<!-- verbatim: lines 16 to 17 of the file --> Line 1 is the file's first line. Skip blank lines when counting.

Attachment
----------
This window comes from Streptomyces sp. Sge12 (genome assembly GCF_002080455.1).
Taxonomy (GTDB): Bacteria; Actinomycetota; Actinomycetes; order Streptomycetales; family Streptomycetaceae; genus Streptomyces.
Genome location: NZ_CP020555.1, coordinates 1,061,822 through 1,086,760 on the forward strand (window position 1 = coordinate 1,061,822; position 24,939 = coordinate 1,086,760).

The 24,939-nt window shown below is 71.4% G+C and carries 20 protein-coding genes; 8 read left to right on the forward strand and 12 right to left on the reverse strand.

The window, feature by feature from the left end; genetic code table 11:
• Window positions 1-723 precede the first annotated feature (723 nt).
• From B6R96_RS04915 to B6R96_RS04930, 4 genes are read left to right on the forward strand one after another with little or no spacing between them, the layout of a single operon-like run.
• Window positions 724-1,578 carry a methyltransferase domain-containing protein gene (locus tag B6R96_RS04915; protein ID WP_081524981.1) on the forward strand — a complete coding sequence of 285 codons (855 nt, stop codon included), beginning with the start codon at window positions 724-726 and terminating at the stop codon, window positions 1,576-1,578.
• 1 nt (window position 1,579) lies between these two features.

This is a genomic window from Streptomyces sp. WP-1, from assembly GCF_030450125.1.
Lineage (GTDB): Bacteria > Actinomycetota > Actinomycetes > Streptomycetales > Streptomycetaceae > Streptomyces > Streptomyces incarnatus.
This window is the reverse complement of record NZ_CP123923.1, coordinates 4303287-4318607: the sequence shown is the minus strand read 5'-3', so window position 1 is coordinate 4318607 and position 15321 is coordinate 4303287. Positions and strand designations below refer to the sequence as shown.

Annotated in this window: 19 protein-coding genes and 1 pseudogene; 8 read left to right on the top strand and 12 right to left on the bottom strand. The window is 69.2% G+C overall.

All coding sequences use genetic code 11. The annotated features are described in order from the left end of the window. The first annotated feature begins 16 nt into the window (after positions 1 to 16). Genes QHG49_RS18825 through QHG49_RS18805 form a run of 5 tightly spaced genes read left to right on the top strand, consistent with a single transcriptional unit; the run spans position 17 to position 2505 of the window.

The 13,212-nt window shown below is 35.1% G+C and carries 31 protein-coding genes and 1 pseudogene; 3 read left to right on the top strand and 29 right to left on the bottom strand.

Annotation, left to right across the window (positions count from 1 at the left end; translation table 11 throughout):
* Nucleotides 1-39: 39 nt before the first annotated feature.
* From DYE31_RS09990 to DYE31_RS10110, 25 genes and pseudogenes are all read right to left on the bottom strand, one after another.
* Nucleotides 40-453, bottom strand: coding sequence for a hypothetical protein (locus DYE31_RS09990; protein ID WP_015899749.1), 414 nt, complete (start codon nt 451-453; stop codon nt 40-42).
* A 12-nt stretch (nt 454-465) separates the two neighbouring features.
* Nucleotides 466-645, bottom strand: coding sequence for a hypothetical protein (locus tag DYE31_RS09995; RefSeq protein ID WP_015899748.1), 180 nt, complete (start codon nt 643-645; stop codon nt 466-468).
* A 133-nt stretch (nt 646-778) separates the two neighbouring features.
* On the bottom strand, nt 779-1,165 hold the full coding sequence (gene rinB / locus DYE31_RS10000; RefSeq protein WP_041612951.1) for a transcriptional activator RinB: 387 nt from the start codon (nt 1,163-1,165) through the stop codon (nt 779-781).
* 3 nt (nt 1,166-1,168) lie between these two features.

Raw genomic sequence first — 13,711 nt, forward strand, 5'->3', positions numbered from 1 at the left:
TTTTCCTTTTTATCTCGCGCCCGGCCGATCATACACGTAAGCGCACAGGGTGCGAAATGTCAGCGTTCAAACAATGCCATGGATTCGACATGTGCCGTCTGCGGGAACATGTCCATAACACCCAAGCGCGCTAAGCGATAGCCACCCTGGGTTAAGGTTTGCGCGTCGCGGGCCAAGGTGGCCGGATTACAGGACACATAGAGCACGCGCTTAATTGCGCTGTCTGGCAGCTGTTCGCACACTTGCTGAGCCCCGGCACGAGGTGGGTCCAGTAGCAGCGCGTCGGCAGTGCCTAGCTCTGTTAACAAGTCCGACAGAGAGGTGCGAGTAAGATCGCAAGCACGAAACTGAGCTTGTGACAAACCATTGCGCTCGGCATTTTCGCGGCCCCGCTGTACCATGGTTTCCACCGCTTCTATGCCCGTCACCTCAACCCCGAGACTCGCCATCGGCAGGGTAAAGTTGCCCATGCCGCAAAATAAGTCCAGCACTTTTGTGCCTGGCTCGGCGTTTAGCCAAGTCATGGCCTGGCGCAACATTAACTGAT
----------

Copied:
Annotation, left to right across the window (positions count from 1 at the left end; translation table 11 throughout):
* Nucleotides 1-39: 39 nt before the first annotated feature.